We arrived, after a very hard and tedious march, at the King's Kraal, encamping opposite it on the 1st of July. Nothing of any importance occurred until the 3rd when the Zulus surprised us by opening a smart fire on some of our men who were down at the river getting water. Our men down there quickly returned the fire on duty. The light cavalry were immediately got ready; 4 nine-pounders were got into position; and it was determined to shift the Zulus out of the place, for as long as they were allowed to remain there, it was evident that we could not get any water without great danger. A couple of shells were, therefore, thrown across the river. This had the effect of making the Zulus scamper off to their kraals at full speed. But our horsemen were waiting for them and chased the enemy as far as their kraals. Our men were obliged, however, to retire for the enemy were reinforced by some thousands. Our loss was slight; that of the enemy considerable. The same night the Zulus kept us awake for nearly two hours singing and shouting in a terrible manner.
Next morning, the 4th, we were all quietly awakened at a very early hour. No bugles sounded and everything was done as quietly as possible. Our men crossed the river and made for the open plain. This movement was quite unexpected by the Zulus, for at seven o'clock about 15,000 of them were seen making for our side of the river; but just at this critical moment our column had reached the open.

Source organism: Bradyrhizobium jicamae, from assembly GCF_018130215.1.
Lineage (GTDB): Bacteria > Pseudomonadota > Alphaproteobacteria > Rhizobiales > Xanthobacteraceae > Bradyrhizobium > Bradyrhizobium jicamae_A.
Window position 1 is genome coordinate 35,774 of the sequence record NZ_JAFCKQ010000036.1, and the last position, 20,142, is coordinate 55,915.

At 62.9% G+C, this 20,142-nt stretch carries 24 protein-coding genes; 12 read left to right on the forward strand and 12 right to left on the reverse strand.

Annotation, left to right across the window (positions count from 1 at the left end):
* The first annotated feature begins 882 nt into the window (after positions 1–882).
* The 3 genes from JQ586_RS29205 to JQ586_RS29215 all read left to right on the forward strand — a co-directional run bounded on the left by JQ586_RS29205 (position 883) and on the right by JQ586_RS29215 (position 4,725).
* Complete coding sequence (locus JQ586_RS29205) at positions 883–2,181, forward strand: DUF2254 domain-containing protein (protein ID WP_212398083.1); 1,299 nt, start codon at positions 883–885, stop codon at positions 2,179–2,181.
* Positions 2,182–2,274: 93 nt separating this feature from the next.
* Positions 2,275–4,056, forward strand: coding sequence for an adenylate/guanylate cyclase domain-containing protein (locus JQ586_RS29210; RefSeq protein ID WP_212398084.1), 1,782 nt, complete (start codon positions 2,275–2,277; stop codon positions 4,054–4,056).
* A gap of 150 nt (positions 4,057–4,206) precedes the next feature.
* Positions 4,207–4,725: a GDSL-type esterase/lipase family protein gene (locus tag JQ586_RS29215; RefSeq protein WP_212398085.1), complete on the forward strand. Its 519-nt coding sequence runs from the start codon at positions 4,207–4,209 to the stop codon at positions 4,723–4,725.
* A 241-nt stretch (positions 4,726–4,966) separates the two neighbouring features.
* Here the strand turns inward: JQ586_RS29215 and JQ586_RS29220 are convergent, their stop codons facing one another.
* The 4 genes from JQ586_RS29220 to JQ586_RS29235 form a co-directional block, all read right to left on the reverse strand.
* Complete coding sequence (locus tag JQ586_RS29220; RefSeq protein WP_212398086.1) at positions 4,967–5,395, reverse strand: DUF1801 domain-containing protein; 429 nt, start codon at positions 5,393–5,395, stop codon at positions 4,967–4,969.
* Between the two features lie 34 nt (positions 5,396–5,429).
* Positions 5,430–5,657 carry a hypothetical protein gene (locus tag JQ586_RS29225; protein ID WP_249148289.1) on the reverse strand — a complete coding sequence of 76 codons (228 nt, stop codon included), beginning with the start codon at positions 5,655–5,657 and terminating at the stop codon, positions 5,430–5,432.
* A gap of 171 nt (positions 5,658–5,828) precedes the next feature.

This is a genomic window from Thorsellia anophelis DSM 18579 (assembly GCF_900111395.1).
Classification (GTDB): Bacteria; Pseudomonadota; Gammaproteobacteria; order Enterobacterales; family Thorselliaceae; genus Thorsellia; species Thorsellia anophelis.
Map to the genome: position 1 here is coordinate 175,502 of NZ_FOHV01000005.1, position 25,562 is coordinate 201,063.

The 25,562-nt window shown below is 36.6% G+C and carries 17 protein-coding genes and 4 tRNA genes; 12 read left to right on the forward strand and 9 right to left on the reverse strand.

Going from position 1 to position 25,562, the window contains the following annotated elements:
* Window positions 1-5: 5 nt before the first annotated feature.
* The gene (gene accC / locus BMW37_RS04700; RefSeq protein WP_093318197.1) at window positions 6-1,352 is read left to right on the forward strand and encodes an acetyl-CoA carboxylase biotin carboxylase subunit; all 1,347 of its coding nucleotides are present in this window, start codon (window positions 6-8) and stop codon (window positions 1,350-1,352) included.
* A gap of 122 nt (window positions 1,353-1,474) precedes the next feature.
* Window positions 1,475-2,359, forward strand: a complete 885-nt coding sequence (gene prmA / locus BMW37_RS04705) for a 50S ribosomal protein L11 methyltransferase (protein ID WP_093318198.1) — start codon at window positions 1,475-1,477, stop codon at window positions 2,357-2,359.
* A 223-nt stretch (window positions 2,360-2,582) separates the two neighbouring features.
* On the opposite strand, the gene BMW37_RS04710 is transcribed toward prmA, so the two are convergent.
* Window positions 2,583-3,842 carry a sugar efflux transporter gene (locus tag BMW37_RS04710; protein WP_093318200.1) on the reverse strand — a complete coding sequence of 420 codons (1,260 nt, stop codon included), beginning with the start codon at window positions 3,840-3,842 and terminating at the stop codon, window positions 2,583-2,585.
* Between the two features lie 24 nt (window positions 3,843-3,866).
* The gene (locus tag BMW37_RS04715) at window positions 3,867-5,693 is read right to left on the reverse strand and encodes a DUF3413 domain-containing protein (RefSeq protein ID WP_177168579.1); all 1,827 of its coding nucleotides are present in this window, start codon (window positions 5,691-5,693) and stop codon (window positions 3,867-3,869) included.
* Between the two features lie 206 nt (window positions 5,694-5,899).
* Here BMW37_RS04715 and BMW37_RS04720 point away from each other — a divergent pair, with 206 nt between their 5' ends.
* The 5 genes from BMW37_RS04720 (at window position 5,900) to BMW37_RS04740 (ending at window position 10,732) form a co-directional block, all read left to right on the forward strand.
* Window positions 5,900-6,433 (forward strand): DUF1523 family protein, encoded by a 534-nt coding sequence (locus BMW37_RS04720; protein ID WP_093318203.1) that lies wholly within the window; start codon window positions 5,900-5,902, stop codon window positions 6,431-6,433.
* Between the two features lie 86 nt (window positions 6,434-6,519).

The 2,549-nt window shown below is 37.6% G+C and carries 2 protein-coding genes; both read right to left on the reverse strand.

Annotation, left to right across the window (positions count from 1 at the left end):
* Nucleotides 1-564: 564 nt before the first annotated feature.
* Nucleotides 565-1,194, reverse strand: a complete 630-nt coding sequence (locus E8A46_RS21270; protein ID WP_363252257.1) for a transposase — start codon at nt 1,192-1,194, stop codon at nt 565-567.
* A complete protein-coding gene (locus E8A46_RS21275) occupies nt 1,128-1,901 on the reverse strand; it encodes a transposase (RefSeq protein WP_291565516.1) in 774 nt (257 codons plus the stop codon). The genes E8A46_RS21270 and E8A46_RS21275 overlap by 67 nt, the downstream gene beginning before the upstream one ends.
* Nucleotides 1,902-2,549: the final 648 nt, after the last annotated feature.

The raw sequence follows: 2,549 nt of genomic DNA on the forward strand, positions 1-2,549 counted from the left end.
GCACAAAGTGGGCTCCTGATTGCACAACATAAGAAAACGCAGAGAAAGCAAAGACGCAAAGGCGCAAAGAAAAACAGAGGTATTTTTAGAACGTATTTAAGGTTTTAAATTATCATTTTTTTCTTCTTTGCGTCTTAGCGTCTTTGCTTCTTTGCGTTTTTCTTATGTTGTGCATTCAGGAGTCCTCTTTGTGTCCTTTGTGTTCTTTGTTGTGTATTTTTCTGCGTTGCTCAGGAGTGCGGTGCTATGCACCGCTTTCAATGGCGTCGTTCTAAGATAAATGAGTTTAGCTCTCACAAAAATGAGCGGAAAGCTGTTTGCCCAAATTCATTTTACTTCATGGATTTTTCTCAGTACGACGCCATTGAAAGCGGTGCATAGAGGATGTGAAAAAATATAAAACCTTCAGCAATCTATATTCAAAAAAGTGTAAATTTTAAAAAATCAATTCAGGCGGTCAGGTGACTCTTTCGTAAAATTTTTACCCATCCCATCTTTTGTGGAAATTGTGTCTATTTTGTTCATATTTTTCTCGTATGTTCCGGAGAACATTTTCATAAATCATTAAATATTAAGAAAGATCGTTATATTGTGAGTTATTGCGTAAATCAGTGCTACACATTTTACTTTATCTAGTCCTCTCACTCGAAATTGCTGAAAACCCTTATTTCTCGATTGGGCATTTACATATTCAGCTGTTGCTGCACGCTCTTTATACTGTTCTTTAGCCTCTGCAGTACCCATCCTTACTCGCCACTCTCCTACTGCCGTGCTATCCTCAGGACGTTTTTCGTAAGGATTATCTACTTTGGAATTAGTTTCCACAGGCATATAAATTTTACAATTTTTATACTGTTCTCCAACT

They were then seen by the enemy who imagined that they had a very easy thing of it. But they calculated wrongly for a tremendous fire from our men greeted them as they advanced. Forty-five minutes passed after the first shot, when the Zulus wavered; our men cheered heartily; away went the Zulus as hard as they could run, closely followed by the 17th Lancers who mowed them down like grass.So ended the battle of Ulundi and with it Cetywayo's power over his people.Our loss, as near as I can ascertain, was ten men killed and about fifty wounded."
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Chelmsfordthescapegoat

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PostSubject: Re: Ipoko River.   Thu Nov 19, 2009 7:06 pm

On 4 June intelligence came that a body of Zulus were in the area of the Ityotosi River. General Marshall with the 17th Lancers and Marter's Squadron of the KDG reconnoitred the track forward as far as Upoko River, where they joined forces with Buller's flying column. Buller had discovered some 300 Zulus near some kraals on the far side of Upoko River, and had driven them into some thorn bush on the lower slopes of the Ezunganyan hill. He had then burnt the kraal. He was about to withdraw, with the loss of two wounded men, when Marshall and the cavalry arrived.

Three troops of the 17th Lancers advanced and, coming under fire, dismounted and engaged the enemy without much effect, as the Zulus were well concealed in the long grass. Marshall moved the KDG forward in support and ordered the Lancers to withdraw. As they fell back their Adjutant, Captain Frith was killed by a Zulu bullet.
Marter described the action:

"The enemy were strongly posted in a wood intersected with dongas behind four kraals. Buller's men managed to set fire to the kraals, but having several horses shot and men wounded, found it necessary to retire. Colonel Lowe (17th Lancers) then, against General Marshall's orders, advanced with the 17th to within 150 yards of the wood, and dismounted some men. I supported him, placing a Squadron in echelon on either flank, and we were potted at for about 20 minutes. Frith the Adjutant of the 17th was shot dead and the Martini-Henry bullets flew high, and others were more dangerous."
As the KDG retired across the Upoko River, they were closely followed up by the Zulus, who opened fire without effect. The cavalry re-formed column, returning to a new camping ground on the banks of the Nondweni River."